Manfred Gnädinger

From Wikipedia, the free encyclopedia
  (Redirected from Manfred Gnadinger)
Jump to: navigation, search
Man in July 1998

Manfred Gnädinger (Dresden 1940 – Camelle, 28 December 2002) a.k.a. Man or O Alemán was a German hermit and sculptor who lived in the village of Camelle, on the Costa da Morte, in Galicia (Spain). He lived a very simple and natural life, building sculptures on the beach where he lived and tending to his small garden. In November 2002, when the oil spill of the Prestige destroyed his sculptures and the ecosystem of the area he lived in, it is thought that Man let himself die of melancholy and sadness, thus becoming a symbol of the destruction unleashed by the oil spill.[1][2]

Hermit and sculptor[edit]

Man arrived in the small village of Camelle in 1962, from Boehringen in the south of Germany. His whereabouts before this period are unknown, although he was described as having been well-dressed and educated when he arrived. It is said that he went mad after falling in love with the teacher of the village and being refused. A few years later, after becoming sensitized to ecological issues, he built himself a small hut on the beach of the village, next to the Atlantic Ocean, and spent the next forty years in this place, where he quickly became a curiosity of the village. Inhabitants referred to him in Galician as O Alemán (the German), then just "Man", a name he eagerly accepted for its symbolism. Tall, with a long beard, and dressed only with a loincloth in any weather, he would swim out in the Ocean, even after he was fifty years old. He had no electricity or running water in his hut, and was a strict vegetarian, eating only from the small organic garden he had created.[3]

Man executed colorful sculptures out of stones, driftwood, animal remains and other elements washed up by the sea, which sometimes reminded people of Gaudí's work. Tourists would come to visit the open-air museum he had created where the sculptures integrated into the natural landscape. Man's only source of revenue was a small fee (1 as of 2002) he would ask from everyone visiting the Museum of the German. Man would also ask visitors to do drawings for him in small notebooks. Dozens of such notebooks were found after his death with hundreds of drawings.[4]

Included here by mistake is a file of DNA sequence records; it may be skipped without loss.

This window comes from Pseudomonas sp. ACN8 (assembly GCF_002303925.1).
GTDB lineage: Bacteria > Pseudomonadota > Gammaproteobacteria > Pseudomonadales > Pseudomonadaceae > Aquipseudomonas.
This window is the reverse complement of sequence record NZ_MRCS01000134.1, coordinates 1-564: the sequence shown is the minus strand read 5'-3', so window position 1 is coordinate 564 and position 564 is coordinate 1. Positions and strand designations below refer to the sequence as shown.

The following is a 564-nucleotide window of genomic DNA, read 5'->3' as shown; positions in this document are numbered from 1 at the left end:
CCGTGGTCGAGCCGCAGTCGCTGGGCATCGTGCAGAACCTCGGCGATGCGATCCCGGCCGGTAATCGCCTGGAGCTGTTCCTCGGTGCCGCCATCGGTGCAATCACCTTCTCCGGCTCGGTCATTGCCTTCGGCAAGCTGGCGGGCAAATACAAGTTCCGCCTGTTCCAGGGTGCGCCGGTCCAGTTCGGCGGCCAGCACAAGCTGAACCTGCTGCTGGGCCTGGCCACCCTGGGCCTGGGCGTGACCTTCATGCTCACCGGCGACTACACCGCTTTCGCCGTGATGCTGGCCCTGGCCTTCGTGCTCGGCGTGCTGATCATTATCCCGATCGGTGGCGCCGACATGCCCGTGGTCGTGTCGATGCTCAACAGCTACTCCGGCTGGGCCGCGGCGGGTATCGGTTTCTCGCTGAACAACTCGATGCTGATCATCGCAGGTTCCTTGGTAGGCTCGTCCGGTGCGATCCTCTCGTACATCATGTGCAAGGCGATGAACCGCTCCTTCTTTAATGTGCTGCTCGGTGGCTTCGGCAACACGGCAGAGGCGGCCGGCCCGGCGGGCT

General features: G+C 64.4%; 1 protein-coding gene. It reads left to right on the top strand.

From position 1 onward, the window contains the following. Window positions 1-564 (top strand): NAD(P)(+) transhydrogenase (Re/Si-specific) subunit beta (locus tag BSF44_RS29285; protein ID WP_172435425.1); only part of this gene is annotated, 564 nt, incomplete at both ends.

The Prestige[edit]

Main article: Prestige oil spill

On 17 November 2002, the oil tanker Prestige split in half and sank in the Atlantic Ocean, after having had a huge leak in its tanks. A few days later, Man woke up to find his life ruined by an oil spill. Tons of oil had washed up on the beach where he lived. Most of his sculptures were irremediably destroyed and the oil even reached his house. Man was absolutely devastated, his whole life work destroyed before his eyes, and the natural environment where he lived heavily polluted for years to come. A month later, he was found dead in his hut. He had circulatory and respiratory problems, but most local people believe that he died of melancholy and sadness at the sight of the complete and utter destruction of his life by the oil spill. The Camelle authorities organized and paid for his funeral, and hundreds of locals attended.[1]

Thousands of birds and fish died in the aftermath of the oil spill, but Man was the only human victim. His life and his death are remembered as a symbol of the destruction unleashed by the Prestige. His museum, which he donated to the city before his death, could still be visited in Camelle[5] until 9 November 2010, when the remains of his legacy were destroyed by a strong gale.[6]

At the 10th date of death Manfred Gnadinger was finally buried in his museum, as he aked for in his testament.

References[edit]

Bibliography[edit]

  • A pegada de Man, text and photos by Xoán Abeleira, Xerais, Vigo (Galicia), 2006. This is the first book published of Manfred Gnädinger.
  • Cequera, Bernardo: Manfred, the German of Camelle. Film Documentary 60 min. (2008)

External links[edit]